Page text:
|Other Names||Love Letter|
|Type of Object||Glass|
|Made In||South Africa|
|Approximate Age||Late 19th-Early 20th Century|
|Overall Condition||Fair. Some of our beads have traveled at least three continents, and have graced numerous owners. Small chips, corrosion, and pitting are a normal part of their patina attesting to their age and extensive use.|
|Damage/Repair||Holes, missing beads, dirt.|
|Strand Length||3.25 x 2 inches.|
These are from the collection of Dori Angus Verhoeg from Mbabane, Eswatini. Dori was a beloved friend of ours. We met her in 1994 when we lived in Southern Africa, driving around with our three youngest children in a used camper van. We met Dori at the wonderful gallery she ran, Indiglizi. She died several years ago, and her children, Anthony and Sonia Angus made her collection available to us when they closed the gallery this year due to COVID.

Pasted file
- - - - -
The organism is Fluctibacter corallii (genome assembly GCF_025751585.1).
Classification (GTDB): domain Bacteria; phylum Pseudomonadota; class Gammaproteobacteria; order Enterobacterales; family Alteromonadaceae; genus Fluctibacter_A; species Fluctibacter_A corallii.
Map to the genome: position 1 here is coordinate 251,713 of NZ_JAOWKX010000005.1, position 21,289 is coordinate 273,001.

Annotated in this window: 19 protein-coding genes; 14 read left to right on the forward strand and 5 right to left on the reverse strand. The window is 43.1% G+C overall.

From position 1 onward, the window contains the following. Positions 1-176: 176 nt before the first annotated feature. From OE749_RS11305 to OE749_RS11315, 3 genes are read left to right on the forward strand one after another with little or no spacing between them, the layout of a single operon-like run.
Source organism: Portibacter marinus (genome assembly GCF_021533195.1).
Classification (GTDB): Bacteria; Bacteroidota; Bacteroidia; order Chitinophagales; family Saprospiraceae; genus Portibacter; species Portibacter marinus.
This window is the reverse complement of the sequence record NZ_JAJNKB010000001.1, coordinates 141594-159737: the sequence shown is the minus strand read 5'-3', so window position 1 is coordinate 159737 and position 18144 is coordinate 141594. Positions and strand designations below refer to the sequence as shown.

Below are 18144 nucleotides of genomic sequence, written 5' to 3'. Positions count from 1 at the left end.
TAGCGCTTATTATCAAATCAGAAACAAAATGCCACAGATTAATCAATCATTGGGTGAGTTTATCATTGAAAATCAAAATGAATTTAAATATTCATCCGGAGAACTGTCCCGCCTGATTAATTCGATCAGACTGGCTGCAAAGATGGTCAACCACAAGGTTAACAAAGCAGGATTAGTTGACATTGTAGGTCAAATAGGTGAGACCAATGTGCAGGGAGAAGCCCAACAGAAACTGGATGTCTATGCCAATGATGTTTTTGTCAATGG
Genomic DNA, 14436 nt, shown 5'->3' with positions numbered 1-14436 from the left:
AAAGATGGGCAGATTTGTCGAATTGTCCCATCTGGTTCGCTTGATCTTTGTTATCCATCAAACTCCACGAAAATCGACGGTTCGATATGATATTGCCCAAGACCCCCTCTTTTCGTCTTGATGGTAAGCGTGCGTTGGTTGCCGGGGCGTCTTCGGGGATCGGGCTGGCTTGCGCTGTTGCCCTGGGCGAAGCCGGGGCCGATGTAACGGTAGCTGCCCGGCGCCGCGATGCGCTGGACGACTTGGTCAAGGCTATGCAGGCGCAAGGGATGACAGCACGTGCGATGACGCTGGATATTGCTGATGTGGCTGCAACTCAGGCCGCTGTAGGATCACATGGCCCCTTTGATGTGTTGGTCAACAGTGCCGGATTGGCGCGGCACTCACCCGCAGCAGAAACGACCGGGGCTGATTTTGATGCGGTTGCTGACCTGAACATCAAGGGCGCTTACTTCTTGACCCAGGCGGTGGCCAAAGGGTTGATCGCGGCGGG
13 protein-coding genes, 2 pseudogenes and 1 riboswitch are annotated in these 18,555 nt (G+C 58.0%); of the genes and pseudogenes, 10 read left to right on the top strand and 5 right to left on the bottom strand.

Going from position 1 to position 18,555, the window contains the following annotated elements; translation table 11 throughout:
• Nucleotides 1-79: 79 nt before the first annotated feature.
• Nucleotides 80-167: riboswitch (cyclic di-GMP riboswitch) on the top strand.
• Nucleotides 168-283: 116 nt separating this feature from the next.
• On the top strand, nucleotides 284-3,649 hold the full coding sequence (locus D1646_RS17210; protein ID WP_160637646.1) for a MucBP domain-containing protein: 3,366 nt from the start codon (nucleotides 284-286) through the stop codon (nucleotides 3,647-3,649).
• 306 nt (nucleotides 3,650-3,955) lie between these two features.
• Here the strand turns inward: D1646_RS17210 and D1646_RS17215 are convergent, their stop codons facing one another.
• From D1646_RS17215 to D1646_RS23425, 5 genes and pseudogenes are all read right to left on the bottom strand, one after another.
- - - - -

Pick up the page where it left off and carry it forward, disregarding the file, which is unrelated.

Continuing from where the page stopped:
Zulu beadwork has been valued as currency, as decoration, and as a marker of identity. Disingwayo the uncle of Shaka and Shaka himself, controlled the bead trade and monopolized not only the beads themselves but also the colors and designs available to groups within Shaka’s control. Beadwork became a status symbol and an important item of personal expression as well. Stylistic variations of beadwork such as pattern, color and color sequence indicate area or group affiliation. Colors and patterns take on more personally expressive meanings as in the case of Zulu “love letters.” Recently beadwork has become a symbol of political identity as well, with color and pattern indicating political affiliation. Instead of beads being worn only by the conservative, traditional members of the community, wearing beadwork is increasingly being seen as reclaiming a cultural identity.
For similar piece see Hlengiwe Dube, ZULU BEADWORK.TALKING WITH BEADS, pp51-53
Hlengiwe Dube, ZULU BEADWORK.TALKING WITH BEADS, AfricaDirect, Inc., Denver, 2009, 112 p
Jean Morris (text by Eleanor Preston-White, SPEAKING WITH BEADS. ZULU ARTS FROM SOUTHERN AFRICA